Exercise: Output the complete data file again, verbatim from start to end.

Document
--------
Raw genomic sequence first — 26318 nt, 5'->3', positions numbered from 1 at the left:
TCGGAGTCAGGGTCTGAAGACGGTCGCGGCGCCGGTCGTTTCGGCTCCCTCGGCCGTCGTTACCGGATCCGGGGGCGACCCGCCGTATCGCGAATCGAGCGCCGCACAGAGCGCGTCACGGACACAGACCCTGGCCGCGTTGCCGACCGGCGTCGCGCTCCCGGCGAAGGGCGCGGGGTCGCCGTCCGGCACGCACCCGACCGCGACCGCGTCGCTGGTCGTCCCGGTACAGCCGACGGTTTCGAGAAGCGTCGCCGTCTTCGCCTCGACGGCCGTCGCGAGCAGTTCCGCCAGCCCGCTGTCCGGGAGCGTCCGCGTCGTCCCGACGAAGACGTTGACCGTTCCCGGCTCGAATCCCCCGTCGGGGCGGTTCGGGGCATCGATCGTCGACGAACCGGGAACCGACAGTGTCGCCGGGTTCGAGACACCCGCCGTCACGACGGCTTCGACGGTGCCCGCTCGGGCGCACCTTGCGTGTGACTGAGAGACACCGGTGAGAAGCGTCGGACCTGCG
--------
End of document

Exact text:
Raw genomic sequence first — 26318 nt, 5'->3', positions numbered from 1 at the left:
TCGGAGTCAGGGTCTGAAGACGGTCGCGGCGCCGGTCGTTTCGGCTCCCTCGGCCGTCGTTACCGGATCCGGGGGCGACCCGCCGTATCGCGAATCGAGCGCCGCACAGAGCGCGTCACGGACACAGACCCTGGCCGCGTTGCCGACCGGCGTCGCGCTCCCGGCGAAGGGCGCGGGGTCGCCGTCCGGCACGCACCCGACCGCGACCGCGTCGCTGGTCGTCCCGGTACAGCCGACGGTTTCGAGAAGCGTCGCCGTCTTCGCCTCGACGGCCGTCGCGAGCAGTTCCGCCAGCCCGCTGTCCGGGAGCGTCCGCGTCGTCCCGACGAAGACGTTGACCGTTCCCGGCTCGAATCCCCCGTCGGGGCGGTTCGGGGCATCGATCGTCGACGAACCGGGAACCGACAGTGTCGCCGGGTTCGAGACACCCGCCGTCACGACGGCTTCGACGGTGCCCGCTCGGGCGCACCTTGCGTGTGACTGAGAGACACCGGTGAGAAGCGTCGGACCTGCG